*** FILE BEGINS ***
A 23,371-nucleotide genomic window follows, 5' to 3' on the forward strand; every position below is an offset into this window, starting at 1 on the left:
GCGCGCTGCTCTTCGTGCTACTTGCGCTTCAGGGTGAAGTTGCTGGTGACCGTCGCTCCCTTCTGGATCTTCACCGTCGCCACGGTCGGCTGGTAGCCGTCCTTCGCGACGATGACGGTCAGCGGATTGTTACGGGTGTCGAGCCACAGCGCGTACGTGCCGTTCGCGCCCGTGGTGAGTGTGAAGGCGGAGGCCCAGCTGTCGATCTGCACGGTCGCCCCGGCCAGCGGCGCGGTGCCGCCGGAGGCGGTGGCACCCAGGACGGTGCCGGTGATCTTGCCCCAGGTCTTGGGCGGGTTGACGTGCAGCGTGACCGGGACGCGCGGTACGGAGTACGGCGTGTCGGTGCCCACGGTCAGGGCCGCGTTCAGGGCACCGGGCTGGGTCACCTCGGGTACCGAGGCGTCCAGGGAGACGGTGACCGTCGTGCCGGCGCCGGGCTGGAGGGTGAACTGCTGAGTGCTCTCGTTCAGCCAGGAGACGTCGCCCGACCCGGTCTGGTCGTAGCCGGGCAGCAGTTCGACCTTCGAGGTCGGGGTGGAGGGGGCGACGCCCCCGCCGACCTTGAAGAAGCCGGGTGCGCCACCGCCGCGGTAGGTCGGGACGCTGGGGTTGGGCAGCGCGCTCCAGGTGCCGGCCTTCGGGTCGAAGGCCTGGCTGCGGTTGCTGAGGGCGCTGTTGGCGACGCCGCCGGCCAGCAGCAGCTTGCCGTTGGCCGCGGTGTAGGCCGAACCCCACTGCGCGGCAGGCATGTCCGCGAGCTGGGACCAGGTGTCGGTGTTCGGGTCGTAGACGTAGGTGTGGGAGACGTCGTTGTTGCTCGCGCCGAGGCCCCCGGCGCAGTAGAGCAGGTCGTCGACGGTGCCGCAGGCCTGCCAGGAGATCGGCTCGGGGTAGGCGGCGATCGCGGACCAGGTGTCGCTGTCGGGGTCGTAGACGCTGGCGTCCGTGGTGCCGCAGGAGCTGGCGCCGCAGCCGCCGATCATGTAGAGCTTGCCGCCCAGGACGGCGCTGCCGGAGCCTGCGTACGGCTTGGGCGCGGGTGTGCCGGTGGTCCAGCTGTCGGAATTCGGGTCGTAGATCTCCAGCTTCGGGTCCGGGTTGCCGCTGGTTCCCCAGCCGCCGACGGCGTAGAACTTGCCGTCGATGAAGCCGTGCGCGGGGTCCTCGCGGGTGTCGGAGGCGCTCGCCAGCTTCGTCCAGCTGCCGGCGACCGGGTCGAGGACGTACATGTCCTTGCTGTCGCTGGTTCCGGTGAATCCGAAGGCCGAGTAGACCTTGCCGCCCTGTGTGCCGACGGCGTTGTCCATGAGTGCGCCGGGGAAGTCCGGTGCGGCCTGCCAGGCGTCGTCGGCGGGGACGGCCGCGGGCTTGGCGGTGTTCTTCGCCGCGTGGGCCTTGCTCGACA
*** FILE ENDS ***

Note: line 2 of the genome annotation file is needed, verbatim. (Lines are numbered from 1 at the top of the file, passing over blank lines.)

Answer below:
GCGCGCTGCTCTTCGTGCTACTTGCGCTTCAGGGTGAAGTTGCTGGTGACCGTCGCTCCCTTCTGGATCTTCACCGTCGCCACGGTCGGCTGGTAGCCGTCCTTCGCGACGATGACGGTCAGCGGATTGTTACGGGTGTCGAGCCACAGCGCGTACGTGCCGTTCGCGCCCGTGGTGAGTGTGAAGGCGGAGGCCCAGCTGTCGATCTGCACGGTCGCCCCGGCCAGCGGCGCGGTGCCGCCGGAGGCGGTGGCACCCAGGACGGTGCCGGTGATCTTGCCCCAGGTCTTGGGCGGGTTGACGTGCAGCGTGACCGGGACGCGCGGTACGGAGTACGGCGTGTCGGTGCCCACGGTCAGGGCCGCGTTCAGGGCACCGGGCTGGGTCACCTCGGGTACCGAGGCGTCCAGGGAGACGGTGACCGTCGTGCCGGCGCCGGGCTGGAGGGTGAACTGCTGAGTGCTCTCGTTCAGCCAGGAGACGTCGCCCGACCCGGTCTGGTCGTAGCCGGGCAGCAGTTCGACCTTCGAGGTCGGGGTGGAGGGGGCGACGCCCCCGCCGACCTTGAAGAAGCCGGGTGCGCCACCGCCGCGGTAGGTCGGGACGCTGGGGTTGGGCAGCGCGCTCCAGGTGCCGGCCTTCGGGTCGAAGGCCTGGCTGCGGTTGCTGAGGGCGCTGTTGGCGACGCCGCCGGCCAGCAGCAGCTTGCCGTTGGCCGCGGTGTAGGCCGAACCCCACTGCGCGGCAGGCATGTCCGCGAGCTGGGACCAGGTGTCGGTGTTCGGGTCGTAGACGTAGGTGTGGGAGACGTCGTTGTTGCTCGCGCCGAGGCCCCCGGCGCAGTAGAGCAGGTCGTCGACGGTGCCGCAGGCCTGCCAGGAGATCGGCTCGGGGTAGGCGGCGATCGCGGACCAGGTGTCGCTGTCGGGGTCGTAGACGCTGGCGTCCGTGGTGCCGCAGGAGCTGGCGCCGCAGCCGCCGATCATGTAGAGCTTGCCGCCCAGGACGGCGCTGCCGGAGCCTGCGTACGGCTTGGGCGCGGGTGTGCCGGTGGTCCAGCTGTCGGAATTCGGGTCGTAGATCTCCAGCTTCGGGTCCGGGTTGCCGCTGGTTCCCCAGCCGCCGACGGCGTAGAACTTGCCGTCGATGAAGCCGTGCGCGGGGTCCTCGCGGGTGTCGGAGGCGCTCGCCAGCTTCGTCCAGCTGCCGGCGACCGGGTCGAGGACGTACATGTCCTTGCTGTCGCTGGTTCCGGTGAATCCGAAGGCCGAGTAGACCTTGCCGCCCTGTGTGCCGACGGCGTTGTCCATGAGTGCGCCGGGGAAGTCCGGTGCGGCCTGCCAGGCGTCGTCGGCGGGGACGGCCGCGGGCTTGGCGGTGTTCTTCGCCGCGTGGGCCTTGCTCGACA